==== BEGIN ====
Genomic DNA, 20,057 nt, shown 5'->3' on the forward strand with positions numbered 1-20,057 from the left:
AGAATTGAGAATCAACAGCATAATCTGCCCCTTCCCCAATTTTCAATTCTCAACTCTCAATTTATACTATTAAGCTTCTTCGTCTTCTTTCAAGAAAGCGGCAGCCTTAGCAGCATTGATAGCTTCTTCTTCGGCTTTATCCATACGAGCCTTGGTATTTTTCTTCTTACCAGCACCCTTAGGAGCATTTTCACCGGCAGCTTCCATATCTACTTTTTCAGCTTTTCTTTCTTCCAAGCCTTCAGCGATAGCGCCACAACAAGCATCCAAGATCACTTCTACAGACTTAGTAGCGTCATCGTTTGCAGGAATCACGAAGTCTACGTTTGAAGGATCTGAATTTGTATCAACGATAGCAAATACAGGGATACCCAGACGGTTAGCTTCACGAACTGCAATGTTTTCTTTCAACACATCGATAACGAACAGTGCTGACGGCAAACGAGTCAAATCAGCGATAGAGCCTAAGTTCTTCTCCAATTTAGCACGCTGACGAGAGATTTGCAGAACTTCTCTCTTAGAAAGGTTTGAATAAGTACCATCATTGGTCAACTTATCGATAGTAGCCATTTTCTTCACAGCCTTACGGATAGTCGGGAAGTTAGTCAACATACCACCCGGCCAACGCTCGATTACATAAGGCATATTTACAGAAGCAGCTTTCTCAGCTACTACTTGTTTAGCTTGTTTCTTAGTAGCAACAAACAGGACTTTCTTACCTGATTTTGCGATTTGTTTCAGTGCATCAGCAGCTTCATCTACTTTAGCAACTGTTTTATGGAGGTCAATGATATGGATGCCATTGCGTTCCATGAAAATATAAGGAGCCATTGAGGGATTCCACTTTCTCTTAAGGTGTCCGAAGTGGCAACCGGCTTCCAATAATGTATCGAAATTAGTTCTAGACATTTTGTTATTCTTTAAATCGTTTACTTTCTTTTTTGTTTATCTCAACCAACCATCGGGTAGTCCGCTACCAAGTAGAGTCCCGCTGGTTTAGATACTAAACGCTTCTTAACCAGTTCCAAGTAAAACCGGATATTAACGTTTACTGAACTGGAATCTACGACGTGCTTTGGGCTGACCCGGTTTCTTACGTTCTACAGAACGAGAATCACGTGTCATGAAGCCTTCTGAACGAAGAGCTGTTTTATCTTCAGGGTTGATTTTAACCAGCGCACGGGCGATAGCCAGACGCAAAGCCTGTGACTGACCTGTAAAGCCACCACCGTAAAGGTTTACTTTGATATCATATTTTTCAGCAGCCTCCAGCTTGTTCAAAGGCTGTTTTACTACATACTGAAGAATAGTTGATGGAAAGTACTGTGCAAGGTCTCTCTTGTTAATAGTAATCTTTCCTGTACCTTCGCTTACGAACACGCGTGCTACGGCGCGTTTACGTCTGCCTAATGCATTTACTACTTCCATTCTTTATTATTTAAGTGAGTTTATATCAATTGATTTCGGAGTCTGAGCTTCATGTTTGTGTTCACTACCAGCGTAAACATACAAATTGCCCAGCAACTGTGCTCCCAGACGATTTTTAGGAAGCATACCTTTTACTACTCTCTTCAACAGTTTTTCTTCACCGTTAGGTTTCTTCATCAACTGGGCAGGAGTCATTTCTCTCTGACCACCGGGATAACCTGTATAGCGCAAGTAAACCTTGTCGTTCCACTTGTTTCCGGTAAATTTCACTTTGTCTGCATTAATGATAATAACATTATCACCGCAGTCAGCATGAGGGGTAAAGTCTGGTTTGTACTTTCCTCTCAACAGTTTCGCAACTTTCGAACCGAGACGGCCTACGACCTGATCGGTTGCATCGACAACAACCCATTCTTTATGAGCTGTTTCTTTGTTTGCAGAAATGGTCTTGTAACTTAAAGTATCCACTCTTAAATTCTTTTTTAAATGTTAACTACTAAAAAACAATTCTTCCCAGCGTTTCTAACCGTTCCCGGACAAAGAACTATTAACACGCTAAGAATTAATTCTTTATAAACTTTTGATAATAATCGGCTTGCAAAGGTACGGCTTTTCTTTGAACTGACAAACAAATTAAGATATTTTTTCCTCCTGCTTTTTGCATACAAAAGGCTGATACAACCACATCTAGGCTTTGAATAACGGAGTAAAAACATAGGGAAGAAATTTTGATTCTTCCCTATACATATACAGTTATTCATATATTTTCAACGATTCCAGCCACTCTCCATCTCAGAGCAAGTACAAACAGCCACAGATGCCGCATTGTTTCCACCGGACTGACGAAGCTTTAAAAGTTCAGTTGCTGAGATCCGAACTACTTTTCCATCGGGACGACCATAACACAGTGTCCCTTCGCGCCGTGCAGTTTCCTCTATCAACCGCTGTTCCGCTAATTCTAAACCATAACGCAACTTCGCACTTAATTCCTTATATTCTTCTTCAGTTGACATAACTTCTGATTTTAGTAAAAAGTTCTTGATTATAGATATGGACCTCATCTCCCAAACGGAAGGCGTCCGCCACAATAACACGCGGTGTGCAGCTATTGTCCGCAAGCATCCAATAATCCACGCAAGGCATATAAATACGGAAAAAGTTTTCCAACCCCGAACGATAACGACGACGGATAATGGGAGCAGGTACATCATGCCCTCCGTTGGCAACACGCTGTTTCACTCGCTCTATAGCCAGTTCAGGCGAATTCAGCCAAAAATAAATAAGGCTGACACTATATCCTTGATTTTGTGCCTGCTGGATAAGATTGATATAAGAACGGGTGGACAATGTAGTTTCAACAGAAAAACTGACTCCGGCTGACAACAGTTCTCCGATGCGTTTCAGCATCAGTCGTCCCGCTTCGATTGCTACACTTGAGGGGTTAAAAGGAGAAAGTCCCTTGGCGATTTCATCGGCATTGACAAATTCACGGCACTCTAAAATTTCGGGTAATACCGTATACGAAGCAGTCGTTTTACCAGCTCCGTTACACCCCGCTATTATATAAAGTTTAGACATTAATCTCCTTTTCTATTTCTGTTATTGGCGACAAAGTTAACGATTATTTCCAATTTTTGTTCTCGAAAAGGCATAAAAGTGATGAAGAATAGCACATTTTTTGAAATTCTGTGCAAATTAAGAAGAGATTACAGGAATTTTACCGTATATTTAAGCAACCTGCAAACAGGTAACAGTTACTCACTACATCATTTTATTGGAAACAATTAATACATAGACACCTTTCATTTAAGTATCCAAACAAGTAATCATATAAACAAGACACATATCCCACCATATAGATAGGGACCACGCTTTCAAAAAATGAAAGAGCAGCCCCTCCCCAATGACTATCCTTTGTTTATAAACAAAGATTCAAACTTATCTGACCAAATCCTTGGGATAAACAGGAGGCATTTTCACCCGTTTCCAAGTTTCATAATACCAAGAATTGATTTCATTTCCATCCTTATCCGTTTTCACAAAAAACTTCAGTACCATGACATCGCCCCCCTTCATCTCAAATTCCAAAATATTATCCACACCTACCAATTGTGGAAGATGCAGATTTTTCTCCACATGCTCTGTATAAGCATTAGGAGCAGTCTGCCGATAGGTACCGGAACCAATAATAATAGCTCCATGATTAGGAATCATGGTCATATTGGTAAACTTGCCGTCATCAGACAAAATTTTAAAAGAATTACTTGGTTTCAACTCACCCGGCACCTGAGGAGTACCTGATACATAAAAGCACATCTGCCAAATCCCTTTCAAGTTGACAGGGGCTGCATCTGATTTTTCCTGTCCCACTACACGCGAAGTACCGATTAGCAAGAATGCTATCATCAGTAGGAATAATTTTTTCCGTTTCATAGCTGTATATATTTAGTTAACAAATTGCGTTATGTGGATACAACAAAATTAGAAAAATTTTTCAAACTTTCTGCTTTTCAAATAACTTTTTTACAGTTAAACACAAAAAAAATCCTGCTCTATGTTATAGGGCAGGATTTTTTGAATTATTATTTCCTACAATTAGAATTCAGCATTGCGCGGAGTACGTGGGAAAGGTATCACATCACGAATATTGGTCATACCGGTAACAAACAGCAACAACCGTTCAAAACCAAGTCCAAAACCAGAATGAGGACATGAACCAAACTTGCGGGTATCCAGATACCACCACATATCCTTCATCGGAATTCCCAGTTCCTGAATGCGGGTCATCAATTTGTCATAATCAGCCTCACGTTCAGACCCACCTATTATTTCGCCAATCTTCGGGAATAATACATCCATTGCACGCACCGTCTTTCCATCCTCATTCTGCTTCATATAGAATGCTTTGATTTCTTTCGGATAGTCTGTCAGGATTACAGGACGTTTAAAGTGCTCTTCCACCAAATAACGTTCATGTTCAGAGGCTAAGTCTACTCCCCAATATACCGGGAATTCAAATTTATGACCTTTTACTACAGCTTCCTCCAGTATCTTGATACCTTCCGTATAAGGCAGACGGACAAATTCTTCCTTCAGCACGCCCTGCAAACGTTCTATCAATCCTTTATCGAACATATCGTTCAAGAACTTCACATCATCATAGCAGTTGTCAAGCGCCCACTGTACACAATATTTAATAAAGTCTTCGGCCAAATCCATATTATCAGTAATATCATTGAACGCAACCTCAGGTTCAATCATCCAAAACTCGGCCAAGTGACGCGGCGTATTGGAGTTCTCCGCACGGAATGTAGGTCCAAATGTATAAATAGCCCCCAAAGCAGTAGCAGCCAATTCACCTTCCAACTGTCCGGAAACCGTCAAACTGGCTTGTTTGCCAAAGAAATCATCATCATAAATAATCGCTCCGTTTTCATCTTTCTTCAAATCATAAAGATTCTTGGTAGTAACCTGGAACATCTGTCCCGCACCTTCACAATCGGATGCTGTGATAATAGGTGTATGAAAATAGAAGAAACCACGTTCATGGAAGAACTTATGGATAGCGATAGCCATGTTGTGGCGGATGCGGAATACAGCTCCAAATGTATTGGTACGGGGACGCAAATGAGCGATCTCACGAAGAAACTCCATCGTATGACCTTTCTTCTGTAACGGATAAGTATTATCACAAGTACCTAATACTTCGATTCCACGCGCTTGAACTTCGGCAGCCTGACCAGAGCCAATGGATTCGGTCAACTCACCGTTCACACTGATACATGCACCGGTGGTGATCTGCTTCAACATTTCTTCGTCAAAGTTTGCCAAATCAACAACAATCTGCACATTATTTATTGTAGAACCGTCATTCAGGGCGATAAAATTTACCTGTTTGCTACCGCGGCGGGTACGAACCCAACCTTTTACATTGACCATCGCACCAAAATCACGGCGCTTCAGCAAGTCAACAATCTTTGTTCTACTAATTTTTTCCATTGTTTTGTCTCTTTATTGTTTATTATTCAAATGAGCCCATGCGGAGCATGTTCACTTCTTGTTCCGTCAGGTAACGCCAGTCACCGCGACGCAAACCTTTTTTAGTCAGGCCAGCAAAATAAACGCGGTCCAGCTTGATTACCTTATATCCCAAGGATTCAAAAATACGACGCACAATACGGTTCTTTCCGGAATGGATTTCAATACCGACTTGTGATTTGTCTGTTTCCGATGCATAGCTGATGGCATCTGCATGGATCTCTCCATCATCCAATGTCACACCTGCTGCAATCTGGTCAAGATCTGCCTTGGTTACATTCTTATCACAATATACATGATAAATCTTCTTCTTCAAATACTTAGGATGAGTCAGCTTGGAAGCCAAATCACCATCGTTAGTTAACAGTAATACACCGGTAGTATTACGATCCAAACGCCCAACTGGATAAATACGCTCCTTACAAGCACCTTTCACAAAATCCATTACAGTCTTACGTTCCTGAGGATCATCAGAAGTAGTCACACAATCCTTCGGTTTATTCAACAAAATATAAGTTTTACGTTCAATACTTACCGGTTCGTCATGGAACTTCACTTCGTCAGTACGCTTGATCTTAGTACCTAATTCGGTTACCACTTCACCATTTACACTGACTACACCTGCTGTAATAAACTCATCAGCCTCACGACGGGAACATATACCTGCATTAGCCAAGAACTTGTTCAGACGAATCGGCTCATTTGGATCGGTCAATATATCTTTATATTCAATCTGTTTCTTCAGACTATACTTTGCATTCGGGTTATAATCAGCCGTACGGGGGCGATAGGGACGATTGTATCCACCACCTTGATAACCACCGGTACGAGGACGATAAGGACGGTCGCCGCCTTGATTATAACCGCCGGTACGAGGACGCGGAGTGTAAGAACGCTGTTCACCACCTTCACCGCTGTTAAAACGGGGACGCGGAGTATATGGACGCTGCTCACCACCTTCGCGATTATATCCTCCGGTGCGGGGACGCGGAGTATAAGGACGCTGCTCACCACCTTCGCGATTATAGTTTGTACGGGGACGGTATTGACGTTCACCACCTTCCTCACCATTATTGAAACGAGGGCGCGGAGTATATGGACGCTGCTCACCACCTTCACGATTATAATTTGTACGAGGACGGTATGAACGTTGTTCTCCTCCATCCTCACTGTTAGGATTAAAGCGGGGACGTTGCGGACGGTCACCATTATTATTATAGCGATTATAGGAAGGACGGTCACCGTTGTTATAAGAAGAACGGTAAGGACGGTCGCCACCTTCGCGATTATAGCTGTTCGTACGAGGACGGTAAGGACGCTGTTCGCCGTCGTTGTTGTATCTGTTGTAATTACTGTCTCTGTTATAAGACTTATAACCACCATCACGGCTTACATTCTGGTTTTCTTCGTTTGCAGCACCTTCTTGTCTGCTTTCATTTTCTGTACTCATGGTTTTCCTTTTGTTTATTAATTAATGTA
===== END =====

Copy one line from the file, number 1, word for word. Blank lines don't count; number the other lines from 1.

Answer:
Genomic DNA, 20,057 nt, shown 5'->3' on the forward strand with positions numbered 1-20,057 from the left: